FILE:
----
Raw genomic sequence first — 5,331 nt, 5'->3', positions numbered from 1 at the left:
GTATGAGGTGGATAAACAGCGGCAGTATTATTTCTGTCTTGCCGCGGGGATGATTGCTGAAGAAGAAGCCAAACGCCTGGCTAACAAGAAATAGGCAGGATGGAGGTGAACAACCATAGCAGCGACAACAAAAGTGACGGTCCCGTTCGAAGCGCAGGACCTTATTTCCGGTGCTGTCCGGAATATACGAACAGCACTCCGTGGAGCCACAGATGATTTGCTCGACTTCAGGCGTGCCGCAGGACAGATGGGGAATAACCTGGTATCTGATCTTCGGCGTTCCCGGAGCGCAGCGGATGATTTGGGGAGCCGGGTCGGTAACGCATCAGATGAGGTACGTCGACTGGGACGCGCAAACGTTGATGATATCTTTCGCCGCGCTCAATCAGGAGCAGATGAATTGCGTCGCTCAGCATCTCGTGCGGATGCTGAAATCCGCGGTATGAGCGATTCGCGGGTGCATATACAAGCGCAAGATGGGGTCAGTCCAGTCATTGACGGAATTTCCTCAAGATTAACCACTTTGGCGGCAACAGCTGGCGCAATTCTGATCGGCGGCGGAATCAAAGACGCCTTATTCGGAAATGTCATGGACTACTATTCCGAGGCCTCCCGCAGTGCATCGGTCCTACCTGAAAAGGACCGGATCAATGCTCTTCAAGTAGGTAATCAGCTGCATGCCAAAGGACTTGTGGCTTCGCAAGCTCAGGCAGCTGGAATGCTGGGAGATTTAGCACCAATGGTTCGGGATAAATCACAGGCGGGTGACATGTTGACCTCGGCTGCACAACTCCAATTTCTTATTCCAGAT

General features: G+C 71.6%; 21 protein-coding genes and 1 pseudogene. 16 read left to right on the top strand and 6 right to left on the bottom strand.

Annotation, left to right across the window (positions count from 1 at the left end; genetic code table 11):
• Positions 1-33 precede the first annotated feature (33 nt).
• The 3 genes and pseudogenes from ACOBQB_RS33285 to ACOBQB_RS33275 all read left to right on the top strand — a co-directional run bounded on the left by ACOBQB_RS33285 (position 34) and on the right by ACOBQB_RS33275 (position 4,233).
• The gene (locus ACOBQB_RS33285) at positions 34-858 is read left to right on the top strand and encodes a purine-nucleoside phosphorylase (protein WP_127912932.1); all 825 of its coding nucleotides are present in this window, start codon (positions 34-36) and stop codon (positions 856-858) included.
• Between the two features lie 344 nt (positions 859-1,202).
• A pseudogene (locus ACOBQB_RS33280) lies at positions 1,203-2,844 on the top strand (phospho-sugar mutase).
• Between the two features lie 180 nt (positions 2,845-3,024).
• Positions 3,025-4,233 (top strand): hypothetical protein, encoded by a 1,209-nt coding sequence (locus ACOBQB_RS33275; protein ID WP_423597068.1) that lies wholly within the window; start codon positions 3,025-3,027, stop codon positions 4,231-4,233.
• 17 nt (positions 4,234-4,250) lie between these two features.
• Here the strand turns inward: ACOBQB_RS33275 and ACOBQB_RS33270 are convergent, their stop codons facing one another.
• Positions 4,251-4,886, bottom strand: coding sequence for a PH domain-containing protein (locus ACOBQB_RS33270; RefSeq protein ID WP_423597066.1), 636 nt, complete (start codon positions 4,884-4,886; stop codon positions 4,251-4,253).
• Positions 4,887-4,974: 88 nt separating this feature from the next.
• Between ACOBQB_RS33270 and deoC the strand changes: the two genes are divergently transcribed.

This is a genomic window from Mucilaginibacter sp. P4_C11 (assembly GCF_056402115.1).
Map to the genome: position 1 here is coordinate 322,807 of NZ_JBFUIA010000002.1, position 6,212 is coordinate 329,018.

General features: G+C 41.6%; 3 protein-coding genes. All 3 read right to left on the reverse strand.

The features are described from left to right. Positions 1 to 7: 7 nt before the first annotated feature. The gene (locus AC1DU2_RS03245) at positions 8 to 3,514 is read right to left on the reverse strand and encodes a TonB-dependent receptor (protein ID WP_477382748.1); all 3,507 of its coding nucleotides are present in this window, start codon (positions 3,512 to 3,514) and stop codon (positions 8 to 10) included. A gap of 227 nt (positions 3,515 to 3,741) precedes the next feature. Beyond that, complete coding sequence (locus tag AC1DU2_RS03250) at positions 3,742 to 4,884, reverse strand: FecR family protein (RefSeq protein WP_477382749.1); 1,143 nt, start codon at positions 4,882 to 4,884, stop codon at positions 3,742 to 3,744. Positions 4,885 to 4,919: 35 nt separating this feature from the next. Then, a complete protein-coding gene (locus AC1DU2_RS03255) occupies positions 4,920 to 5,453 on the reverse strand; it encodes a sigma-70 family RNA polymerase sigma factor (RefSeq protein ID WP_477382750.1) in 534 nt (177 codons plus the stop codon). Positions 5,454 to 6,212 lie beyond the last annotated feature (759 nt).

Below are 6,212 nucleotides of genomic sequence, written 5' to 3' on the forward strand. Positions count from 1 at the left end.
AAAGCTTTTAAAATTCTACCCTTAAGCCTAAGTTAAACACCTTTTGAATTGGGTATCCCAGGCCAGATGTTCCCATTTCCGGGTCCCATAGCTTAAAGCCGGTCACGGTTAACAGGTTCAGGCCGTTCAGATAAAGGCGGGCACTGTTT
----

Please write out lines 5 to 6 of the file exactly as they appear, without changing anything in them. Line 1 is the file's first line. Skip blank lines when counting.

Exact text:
• Positions 1-33 precede the first annotated feature (33 nt).
• The 3 genes and pseudogenes from ACOBQB_RS33285 to ACOBQB_RS33275 all read left to right on the top strand — a co-directional run bounded on the left by ACOBQB_RS33285 (position 34) and on the right by ACOBQB_RS33275 (position 4,233).